And we want them to take over Clayton Schools?

Georgia school leaders were so shocked by dismal scores on state math and social studies tests, the state superintendent released a statement Monday to prepare parents and others for the results.

According to the unofficial results, only 20 to 30 percent of Georgia’s sixth- and seventh-graders passed the state social studies exam. In math, about 40 percent of eighth-graders could be held back because they failed the test. (source)


  1. Rick Day says:

    Oh no, don’t you DARE blame the state. That monkey you all elected in 2000, and his No Child Left Behind based standardized testing programs have rendered our children functionally retarded.

    The state is following the federal guidelines ESTABLISHED BY REPUBLICANS.

    Eat it.

  2. Rick Day says:

    I think I need to start tokin the reefer again.

    Otherwise I’m going to turn into someone like Will Rodgers,without the talent.

  3. John Konop says:

    Georgia School Czar Flunks Math

    Georgia’s State Superintendent of Schools, Kathy Cox, has imposed a dramatically changed high school math curriculum without properly reviewing it with teachers and parents. She is replacing the traditional structure (algebra I & II, geometry, Trig, Calculus with Math 1, Math 2, and Math 3). Her new mandate may be well intended–but the devil’s in the details.

    Problem #1: Forcing all students to be “average”

    There are currently four math tracks available to high school students. They vary in difficulty to accommodate a broad range of math abilities. Under Cox’s proposed change, freshmen, sophomores, and juniors will now only have two tracks (Math 1 and Advanced Math 1, Math 2 and Advanced Math 2…).

    Big mistake. This minimalist offering will be too difficult for the lower rungs of math students (encouraging them to disengage) and too easy for the upper rungs (failing to adequately develop their abilities). Why institutionalize mediocrity?

    Also, Cox spokesperson and Georgia’s math program manager Claire Pierce told me the new program was designed around gifted kids because Georgia was “having a problem with the gifted program”. That’s just not true according to Mark Smith, a Cherokee County school system employee assigned to review this math curriculum change. Mark pointed out that gifted kids from Cherokee County are doing great with admissions into top universities and colleges. It is, in fact, the lower end of the math students that are having the biggest performance issues.

    Problem #2: Unrealistic goals for the students

    Cox spokesperson Claire Pierce also told me that a goal of the new math program is to have 85% of students graduate having completed the equivalent of Algebra II. I believe this goal makes the same mistake as President Bush’s unpopular No Child Left Behind (NCLB) program: not all high school students should prepare for college. It is wildly unrealistic to expect that they should, and it damages the self-esteem of kids that would be better served by a vocational program.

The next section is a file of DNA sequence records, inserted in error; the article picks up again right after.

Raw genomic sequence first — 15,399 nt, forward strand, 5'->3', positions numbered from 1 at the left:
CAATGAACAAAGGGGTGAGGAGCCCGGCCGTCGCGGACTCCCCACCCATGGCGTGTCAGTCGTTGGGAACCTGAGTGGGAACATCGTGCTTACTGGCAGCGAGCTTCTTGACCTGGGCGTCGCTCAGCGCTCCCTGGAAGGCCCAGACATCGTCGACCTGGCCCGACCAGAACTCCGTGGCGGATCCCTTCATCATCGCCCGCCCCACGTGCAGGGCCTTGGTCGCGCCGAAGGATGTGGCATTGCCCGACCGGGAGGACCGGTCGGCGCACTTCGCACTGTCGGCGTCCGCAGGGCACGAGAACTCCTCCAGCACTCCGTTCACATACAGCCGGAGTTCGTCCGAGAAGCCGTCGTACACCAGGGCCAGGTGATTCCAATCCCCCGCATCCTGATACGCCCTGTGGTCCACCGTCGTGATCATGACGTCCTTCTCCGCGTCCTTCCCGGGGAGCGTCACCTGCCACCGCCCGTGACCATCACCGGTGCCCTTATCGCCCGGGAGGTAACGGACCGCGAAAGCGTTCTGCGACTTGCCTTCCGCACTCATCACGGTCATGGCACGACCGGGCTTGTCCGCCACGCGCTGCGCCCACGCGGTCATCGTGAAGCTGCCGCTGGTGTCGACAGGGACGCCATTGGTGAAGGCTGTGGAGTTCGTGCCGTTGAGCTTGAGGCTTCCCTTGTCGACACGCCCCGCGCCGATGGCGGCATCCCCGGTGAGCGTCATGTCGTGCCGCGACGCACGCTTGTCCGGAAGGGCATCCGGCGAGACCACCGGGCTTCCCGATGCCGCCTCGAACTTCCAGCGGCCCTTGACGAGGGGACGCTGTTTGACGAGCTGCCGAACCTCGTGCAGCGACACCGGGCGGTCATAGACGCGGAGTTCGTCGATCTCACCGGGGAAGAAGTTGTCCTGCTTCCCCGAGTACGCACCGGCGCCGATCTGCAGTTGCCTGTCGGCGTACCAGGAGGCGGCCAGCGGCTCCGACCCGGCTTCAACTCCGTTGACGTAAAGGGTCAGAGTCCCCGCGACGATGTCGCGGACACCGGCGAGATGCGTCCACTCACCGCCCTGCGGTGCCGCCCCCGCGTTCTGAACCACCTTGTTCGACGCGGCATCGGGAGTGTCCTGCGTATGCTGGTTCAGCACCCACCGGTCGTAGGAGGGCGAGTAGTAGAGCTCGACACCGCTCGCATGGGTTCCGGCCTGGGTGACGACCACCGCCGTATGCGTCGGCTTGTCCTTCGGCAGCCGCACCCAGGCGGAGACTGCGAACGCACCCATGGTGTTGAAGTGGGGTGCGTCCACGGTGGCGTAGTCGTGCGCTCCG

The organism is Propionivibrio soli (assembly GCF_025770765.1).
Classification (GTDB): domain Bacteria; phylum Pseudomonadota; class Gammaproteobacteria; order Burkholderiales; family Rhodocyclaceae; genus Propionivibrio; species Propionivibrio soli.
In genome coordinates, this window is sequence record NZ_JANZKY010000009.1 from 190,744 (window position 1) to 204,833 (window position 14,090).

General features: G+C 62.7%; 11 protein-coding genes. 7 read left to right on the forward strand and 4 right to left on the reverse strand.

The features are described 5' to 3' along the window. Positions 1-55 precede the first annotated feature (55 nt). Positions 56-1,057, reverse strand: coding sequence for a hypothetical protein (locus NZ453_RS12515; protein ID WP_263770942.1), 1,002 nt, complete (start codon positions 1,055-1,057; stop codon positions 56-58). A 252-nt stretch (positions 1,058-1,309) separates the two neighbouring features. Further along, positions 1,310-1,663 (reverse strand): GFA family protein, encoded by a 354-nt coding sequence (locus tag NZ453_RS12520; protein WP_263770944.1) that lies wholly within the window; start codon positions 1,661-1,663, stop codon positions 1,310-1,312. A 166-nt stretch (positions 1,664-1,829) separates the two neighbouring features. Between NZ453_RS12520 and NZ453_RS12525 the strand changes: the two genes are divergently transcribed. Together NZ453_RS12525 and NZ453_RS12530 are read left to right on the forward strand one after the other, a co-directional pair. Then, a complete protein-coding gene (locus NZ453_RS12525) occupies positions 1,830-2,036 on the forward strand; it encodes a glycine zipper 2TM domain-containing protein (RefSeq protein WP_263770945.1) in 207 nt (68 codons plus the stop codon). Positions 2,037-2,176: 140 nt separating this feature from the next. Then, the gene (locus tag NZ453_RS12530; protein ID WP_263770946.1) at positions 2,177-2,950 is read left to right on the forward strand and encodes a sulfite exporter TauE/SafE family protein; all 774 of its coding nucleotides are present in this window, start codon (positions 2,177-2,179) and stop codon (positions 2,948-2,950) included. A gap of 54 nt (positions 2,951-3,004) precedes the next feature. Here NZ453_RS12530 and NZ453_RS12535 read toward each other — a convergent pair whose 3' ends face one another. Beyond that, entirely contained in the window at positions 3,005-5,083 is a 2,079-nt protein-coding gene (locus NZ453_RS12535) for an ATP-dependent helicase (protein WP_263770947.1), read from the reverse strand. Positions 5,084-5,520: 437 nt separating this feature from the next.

Problem #3: Unrealistic goals for the teachers

    I support high (yet realistic) expectations. But Kathy Cox’s unrealistic plan to graduate 85% of our high school students with the equivalent of Algebra II will destroy the morale of math teachers. Georgia’s high school classrooms face an explosion of immigrants with very poor English skills, pregnant teens, drug users, and kids with parents that don’t support academics.

    Finally, Cox needs to double check her math–if currently 44% of Georgia’s high school students drop out and only 29% (nationally) graduate with math proficiency (which doesn’t include Algebra II), how can she possibly meet her 85% goal? The only way is to hide watered-down standards behind the vaguely titled Math 1, 2, and 3.

    Problem #4: A rushed and careless policy

    Cherokee County’s Mark Smith says Cox’s new math program hasn’t been reviewed with any colleges except those within Georgia’s state system. Meaning no one knows if or how colleges from other states will accept it.

    The state has also failed address how to handle students transferring into Georgia public high schools. Since the new curriculum is mandatory, advanced students transferring into our systems could be forced to sit through math classes they have already mastered. The same holds true for middle school students who have taken advanced math courses.

  4. kendrial says:

    All I see is blame for No Child Left Behind. Well the reason we have NCLB is because children were being left behind! Instead of blaming govt. programs why don’t blame the real cause, parents?

  5. John Konop says:


    I am all with you on parents, but NCLB is about publishing companies buying off politicians to make money of the situation.

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